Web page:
Provides important perspective on the massive effort to update America’s arsenal of aircraft. Younger people today are generally unaware that thousands of Americans worked in locations across the country to design and construct the aircraft that helped turn the tide against the Axis powers.


Weathering the Storm 1941-1943

As the Japanese continued their conquest of nations in the Pacific, German submarines patrolled in the Atlantic, including just off America’s shores. It was a critical and highly threatening period.


Striking Back 1942-1944

Interactive hands on displays

Finally the “Arsenal of Democracy” was fully employed against our enemies and slowly the victories against the Japanese, and the devastating bombing of Germany helped turn the tide of war.


Controlling the Skies 1944-1945

Historical Narratives

The destruction of Japanese naval power and the massive coordinated raids against Germany would not have been possible without the skills of American air and ground crews, backed up by massive supplies of war materials from the home front. After the most massive conflict the world had seen, the Allies saved the world for democracy.




Today’s system of air travel and the worldwide distribution of consumer goods are just two of the long lasting legacies of WWII airpower. Our legacy from the air war is deep and rich.



Currently, the museum only has room to display approximately one third of its extensive collection of World War II aircraft.  The remainder of the collection is stored in a nearby hangar and is rotated through the public areas of the museum.  The Aviation Hall project includes the construction of a new 72,000 square foot aircraft storage and display hangar that will allow the museum to display the entire collection at once. 


The museum’s exhibit galleries and workshops are currently housed in a 44,000 square foot facility that was originally designed as an aircraft hangar complex.  Due to space limitations, the museum is forced to alternate days between public tours and the museum’s fast-growing education program.  This severely constrains the capacity of both the exhibit and education programs, and virtually eliminates any possibility of future growth.


The Aviation Hall project will address this problem though the creation of an 86,000 square foot facility that will accommodate simultaneous operation of both public tours and the museum’s education activities.  The additional space will allow the museum to expand both programs to a six-day-a-week schedule, generating higher visitation and greatly expanding the museum’s capacity to reach students through its education program.  In addition, the new facility will be designed to host public meetings and events, providing a new revenue source that will help sustain museum operations in the years to come.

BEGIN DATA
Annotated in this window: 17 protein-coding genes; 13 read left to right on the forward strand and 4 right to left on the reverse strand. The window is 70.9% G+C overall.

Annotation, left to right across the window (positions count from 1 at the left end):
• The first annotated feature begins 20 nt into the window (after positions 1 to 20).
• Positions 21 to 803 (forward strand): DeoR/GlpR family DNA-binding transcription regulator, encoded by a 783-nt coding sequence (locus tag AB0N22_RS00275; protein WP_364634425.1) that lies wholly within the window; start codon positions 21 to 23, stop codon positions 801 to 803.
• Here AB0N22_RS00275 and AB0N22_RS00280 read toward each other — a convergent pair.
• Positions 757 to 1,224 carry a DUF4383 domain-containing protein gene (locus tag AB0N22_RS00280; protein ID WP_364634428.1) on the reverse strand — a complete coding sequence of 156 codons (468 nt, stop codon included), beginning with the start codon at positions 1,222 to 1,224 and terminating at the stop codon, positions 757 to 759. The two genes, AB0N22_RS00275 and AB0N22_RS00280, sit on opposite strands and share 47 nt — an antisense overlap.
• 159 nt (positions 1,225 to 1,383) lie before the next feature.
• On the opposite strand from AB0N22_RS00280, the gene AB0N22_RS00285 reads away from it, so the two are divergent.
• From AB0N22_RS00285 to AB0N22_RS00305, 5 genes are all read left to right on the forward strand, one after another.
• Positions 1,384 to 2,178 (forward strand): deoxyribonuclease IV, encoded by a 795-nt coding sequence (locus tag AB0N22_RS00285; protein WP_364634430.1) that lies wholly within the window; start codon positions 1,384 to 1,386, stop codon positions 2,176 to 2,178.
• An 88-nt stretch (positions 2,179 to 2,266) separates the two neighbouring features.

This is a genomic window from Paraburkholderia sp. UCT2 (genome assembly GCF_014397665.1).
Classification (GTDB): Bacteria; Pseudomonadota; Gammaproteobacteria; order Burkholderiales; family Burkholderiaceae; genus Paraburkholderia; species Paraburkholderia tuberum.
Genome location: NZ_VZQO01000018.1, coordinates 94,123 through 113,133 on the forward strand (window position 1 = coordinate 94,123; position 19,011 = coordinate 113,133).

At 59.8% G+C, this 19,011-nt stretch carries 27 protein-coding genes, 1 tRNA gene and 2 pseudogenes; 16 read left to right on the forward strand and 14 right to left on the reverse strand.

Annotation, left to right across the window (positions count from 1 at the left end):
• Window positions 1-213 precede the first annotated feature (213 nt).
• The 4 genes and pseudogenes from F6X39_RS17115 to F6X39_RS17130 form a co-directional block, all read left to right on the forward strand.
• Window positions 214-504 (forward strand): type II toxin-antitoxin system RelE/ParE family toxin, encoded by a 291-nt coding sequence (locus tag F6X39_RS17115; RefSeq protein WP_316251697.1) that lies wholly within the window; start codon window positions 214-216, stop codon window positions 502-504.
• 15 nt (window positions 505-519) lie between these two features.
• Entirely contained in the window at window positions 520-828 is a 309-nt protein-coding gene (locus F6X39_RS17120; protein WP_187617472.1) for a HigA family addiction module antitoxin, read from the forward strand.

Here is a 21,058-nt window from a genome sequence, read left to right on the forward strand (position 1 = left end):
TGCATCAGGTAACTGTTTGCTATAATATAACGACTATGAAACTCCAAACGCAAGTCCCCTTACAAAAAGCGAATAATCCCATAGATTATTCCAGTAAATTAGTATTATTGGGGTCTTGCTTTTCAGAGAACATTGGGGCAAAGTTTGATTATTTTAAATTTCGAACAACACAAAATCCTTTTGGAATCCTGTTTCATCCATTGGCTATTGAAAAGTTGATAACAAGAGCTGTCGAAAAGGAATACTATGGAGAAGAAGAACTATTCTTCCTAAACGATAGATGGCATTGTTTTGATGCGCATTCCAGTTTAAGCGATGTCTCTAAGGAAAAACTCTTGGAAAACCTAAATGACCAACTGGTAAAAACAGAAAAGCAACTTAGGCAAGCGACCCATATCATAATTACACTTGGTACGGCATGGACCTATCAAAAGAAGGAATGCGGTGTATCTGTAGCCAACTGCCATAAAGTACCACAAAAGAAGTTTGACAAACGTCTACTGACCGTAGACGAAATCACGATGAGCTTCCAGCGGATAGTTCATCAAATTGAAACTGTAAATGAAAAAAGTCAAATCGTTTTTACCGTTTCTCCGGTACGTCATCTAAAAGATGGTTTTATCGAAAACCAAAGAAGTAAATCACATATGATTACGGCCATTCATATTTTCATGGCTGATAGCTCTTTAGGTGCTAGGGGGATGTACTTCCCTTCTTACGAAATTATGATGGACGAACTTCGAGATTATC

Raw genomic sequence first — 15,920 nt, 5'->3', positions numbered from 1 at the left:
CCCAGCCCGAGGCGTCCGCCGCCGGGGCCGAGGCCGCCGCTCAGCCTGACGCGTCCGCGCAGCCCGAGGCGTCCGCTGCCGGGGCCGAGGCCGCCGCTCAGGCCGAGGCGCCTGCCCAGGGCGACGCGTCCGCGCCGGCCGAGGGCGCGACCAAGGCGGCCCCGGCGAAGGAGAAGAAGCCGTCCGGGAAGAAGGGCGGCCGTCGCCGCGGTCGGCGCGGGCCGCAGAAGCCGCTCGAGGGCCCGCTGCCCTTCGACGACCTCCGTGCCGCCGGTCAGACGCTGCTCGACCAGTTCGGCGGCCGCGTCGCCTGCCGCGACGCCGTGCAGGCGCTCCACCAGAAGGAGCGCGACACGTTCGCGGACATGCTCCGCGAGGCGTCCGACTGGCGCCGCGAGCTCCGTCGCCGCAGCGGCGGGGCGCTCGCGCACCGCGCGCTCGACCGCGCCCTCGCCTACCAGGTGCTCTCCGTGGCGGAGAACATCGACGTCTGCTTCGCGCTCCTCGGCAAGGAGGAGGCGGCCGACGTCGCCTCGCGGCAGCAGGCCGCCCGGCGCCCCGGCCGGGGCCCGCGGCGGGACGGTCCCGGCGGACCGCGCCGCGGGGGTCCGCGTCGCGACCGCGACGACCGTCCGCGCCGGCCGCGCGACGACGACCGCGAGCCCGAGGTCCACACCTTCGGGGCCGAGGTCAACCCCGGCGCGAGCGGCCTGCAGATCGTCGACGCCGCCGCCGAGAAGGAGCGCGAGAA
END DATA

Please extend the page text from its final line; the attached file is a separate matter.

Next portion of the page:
The Aviation Hall Project will elevate the National Museum of World War II Aviation to a museum of national historical significance.  It will be a place that inspires and entertains people as they gain a better understanding of the role that aviation played at a critical turning point in our nation’s history.  The museum will join two other world class-projects currently under development in Colorado Springs—the U.S. Olympic Museum and Hall of Fame, and the U.S. Air Force Academy Visitor Center—to create a magnet for historical research and cultural tourism that will draw visitors from all over the world.


While historical preservation and tourism are vitally important to the museum, the primary motivation for pursuing the project is education.  The National Aerospace Education Center will engage thousands of students each year, inspiring them to learn, and showing them the possibilities of a STEM related career.  This unique educational resource will create a “STEM” pipeline that will provide students with new opportunities to succeed, and will ensure a steady flow of students who fully prepared to enter the workforce.      


And of course aircraft!

WestPac Restorations, one of America’s premier restorers of WWII-vintage aircraft is co-located with the Museum. Visitors to the Museum may also take the few steps over to WestPac’s state-of-the-art restoration facilities to see flight-ready aircraft and aircraft in various stages of completion.